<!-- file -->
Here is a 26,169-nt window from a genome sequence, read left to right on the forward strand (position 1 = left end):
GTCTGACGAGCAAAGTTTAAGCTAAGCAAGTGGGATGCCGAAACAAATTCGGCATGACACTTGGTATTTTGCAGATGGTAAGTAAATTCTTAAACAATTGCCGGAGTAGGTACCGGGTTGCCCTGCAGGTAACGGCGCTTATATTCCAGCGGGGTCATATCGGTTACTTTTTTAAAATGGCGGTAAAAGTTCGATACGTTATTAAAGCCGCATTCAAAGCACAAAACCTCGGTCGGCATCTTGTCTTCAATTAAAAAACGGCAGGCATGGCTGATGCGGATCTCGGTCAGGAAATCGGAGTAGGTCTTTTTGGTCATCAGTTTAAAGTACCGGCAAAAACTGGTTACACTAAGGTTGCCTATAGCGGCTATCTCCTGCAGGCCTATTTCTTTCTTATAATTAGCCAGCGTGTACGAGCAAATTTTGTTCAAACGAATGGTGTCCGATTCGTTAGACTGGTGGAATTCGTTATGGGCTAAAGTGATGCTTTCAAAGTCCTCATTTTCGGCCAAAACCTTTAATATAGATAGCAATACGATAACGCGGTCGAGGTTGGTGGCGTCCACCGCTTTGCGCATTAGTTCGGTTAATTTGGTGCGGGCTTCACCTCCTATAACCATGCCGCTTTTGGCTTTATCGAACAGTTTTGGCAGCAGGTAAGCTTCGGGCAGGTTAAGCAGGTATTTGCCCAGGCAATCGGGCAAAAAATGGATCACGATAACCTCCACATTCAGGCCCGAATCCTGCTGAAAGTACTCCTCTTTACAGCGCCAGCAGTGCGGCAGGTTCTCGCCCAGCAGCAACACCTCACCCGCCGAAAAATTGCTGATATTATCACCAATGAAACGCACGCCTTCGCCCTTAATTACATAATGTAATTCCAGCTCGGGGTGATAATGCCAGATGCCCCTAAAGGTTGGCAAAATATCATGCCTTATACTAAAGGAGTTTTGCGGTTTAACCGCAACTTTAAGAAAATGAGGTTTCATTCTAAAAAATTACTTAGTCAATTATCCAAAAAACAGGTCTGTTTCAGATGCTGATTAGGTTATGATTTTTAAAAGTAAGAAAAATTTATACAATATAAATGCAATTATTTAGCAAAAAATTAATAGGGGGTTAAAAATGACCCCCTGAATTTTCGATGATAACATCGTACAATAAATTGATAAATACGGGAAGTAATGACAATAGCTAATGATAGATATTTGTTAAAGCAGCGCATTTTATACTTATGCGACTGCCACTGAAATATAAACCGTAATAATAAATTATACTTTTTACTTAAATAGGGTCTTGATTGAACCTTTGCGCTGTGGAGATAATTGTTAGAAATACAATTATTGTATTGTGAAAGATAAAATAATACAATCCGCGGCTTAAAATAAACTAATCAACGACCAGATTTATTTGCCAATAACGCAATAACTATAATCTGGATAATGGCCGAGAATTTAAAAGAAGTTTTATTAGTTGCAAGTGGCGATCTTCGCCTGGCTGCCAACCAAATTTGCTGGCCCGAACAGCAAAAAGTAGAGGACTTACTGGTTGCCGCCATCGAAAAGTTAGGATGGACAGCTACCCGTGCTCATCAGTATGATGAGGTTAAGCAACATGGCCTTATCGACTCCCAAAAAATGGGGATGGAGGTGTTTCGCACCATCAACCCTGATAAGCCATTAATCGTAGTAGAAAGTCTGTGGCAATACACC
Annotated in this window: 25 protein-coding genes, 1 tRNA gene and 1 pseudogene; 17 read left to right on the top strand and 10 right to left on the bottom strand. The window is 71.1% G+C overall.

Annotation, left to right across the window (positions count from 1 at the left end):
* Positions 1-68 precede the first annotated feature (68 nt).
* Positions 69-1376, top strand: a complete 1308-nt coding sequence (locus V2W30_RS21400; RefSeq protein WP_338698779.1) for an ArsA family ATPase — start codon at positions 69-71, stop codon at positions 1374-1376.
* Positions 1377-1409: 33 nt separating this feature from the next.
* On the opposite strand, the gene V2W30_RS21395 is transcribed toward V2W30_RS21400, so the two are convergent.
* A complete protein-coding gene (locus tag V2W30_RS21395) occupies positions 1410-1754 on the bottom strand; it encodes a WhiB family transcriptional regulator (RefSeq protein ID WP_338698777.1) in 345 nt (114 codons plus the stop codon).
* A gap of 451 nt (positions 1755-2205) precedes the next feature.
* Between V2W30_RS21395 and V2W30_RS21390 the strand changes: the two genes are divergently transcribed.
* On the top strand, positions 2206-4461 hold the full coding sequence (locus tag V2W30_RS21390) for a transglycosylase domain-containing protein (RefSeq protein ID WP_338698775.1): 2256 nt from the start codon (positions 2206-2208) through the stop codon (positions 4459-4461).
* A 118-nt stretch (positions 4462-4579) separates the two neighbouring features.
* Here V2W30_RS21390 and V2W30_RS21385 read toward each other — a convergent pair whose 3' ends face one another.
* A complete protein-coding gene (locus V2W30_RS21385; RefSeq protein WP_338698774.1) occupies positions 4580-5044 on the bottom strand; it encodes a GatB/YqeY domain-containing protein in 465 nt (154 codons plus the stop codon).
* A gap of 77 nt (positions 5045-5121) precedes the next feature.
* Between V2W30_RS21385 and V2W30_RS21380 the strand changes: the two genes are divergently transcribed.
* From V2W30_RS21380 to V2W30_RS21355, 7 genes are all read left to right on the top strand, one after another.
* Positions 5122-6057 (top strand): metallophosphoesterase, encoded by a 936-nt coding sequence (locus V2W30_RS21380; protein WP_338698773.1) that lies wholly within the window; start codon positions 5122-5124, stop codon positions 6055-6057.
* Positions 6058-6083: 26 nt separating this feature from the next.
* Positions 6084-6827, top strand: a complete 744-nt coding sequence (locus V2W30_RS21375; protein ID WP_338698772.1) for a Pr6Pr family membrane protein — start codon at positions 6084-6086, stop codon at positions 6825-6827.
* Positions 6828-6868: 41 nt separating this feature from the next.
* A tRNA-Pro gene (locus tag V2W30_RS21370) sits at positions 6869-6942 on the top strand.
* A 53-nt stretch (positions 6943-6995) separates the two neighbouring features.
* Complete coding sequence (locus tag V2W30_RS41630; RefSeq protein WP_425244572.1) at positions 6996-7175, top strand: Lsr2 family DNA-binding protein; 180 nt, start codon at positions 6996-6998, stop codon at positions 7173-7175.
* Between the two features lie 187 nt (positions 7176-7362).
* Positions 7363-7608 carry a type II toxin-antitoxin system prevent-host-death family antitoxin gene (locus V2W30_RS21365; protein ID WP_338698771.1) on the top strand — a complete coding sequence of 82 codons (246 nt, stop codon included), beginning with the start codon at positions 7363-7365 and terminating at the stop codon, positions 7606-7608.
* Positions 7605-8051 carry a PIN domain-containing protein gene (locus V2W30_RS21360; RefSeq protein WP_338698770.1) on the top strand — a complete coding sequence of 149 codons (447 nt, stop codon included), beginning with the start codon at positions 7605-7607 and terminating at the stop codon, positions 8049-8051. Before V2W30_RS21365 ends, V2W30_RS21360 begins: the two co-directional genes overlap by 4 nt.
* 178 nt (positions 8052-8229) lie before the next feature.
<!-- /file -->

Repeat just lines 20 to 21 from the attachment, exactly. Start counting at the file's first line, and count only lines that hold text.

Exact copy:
* Positions 6058-6083: 26 nt separating this feature from the next.
* Positions 6084-6827, top strand: a complete 744-nt coding sequence (locus V2W30_RS21375; protein ID WP_338698772.1) for a Pr6Pr family membrane protein — start codon at positions 6084-6086, stop codon at positions 6825-6827.